Bill Hanlon: No, it wasn’t obvious to me.

Sally Hanlon: No, because we were all smoking and drinking, so it was just part of the group.  And she was never stumbling, falling down. I mean, she was always composed.

Bill Hanlon: And she pointed out in her book, she made sure she did the packing if they were going on a trip.

Sally Hanlon: She also would say of her days in Washington, “We always would have a drink before we went out just to get ready to go out to drink,” which is true.

Smith: It’s interesting. We’ve talked to so many people, it’s hard to imagine, but 40 years ago, it was a totally different culture. People just drank a lot more.

Sally Hanlon: And nobody drank wine, they drank Martinis and Manhattans and it was just different.

Bill Hanlon: And whisky, they drank lots of whisky.  They didn’t drink that wine.  There wasn’t enough wine around then.

Smith: My sense was his health was really remarkably good up until about his ninetieth birthday. One of the things that must’ve been really difficult for him was when the doctors said you have to cut out the travel.  And travel for him was—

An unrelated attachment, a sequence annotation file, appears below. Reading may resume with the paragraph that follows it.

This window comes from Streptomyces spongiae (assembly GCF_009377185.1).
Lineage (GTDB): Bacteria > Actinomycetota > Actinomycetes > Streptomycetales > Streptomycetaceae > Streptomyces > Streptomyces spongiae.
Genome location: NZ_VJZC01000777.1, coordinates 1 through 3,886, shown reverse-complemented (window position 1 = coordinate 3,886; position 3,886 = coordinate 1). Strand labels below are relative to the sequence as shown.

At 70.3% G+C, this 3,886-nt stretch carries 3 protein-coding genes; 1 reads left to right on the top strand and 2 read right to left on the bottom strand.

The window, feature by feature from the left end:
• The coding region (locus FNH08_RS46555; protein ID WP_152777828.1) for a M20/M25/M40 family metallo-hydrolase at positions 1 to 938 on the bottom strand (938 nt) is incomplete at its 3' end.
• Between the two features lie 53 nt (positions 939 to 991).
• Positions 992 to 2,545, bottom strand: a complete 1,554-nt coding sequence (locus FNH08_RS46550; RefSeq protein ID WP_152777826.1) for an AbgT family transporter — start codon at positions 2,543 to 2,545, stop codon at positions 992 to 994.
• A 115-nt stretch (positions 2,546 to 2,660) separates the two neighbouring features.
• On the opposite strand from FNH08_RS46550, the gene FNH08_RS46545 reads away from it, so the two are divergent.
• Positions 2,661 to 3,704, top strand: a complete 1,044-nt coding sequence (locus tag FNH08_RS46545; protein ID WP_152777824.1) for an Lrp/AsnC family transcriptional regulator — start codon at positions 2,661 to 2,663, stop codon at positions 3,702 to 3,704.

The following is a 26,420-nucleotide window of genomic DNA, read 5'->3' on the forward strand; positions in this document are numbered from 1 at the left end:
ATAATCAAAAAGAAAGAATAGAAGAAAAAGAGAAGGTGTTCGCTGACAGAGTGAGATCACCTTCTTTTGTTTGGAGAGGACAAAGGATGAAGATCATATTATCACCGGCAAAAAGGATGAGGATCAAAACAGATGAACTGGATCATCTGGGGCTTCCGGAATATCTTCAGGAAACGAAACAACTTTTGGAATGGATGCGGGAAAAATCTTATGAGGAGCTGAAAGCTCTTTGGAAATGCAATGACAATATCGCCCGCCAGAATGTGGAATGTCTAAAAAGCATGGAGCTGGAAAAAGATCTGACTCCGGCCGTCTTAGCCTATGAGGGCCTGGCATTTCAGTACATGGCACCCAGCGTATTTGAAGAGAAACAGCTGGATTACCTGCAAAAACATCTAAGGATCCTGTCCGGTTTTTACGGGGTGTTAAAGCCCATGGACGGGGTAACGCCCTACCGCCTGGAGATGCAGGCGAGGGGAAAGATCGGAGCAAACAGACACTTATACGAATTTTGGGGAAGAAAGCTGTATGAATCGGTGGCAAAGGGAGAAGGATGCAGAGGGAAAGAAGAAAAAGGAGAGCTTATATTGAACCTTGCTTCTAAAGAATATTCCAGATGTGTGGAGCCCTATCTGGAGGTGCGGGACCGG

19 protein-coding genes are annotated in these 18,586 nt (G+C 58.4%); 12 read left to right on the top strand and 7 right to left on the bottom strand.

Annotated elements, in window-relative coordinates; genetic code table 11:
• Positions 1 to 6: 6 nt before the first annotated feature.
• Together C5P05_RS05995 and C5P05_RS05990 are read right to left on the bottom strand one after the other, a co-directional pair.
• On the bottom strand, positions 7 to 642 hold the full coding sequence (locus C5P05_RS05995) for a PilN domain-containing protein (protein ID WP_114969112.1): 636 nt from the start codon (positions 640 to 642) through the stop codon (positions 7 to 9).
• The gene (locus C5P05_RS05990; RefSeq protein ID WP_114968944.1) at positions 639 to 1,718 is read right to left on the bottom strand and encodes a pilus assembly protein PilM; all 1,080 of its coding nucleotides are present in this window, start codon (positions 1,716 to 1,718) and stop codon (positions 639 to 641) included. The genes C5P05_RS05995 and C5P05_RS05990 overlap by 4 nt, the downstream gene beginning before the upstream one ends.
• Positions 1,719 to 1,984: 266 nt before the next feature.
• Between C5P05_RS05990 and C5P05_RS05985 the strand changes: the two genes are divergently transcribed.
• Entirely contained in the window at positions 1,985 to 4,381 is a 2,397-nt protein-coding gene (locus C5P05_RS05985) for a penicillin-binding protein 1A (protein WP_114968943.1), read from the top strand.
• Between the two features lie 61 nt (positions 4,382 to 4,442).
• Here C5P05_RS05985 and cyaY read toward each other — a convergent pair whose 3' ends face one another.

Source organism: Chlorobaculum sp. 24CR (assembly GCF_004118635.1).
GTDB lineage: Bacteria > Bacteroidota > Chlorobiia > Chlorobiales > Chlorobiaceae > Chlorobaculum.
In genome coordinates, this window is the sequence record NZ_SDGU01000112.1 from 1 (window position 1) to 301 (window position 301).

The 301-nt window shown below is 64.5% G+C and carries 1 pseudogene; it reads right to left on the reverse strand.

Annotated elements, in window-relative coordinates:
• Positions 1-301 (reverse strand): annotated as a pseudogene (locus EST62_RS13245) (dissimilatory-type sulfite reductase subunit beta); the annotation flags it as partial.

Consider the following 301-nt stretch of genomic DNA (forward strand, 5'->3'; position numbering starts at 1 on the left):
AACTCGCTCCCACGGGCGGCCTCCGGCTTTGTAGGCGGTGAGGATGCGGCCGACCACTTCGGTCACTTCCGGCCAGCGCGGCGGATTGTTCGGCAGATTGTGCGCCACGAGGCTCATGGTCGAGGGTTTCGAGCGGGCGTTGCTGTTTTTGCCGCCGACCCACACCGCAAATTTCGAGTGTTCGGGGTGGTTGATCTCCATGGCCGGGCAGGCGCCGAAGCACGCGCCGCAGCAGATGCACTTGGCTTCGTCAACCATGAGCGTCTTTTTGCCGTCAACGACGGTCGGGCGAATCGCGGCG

Sally Hanlon: That was his life.

Smith: Yeah.

Sally Hanlon: And he loved speaking at a lot of those.  I mean he was an invited speaker many times and people loved having him and he loved doing it.

Smith: Yeah.

Bill Hanlon: It was kind of hard to see in the last few years that he used to come to Vail, to see him out for lunch or out for dinner. And then when he’d get up from the table, he would have to stand there a second to get a breath and to make sure his equilibrium was fine.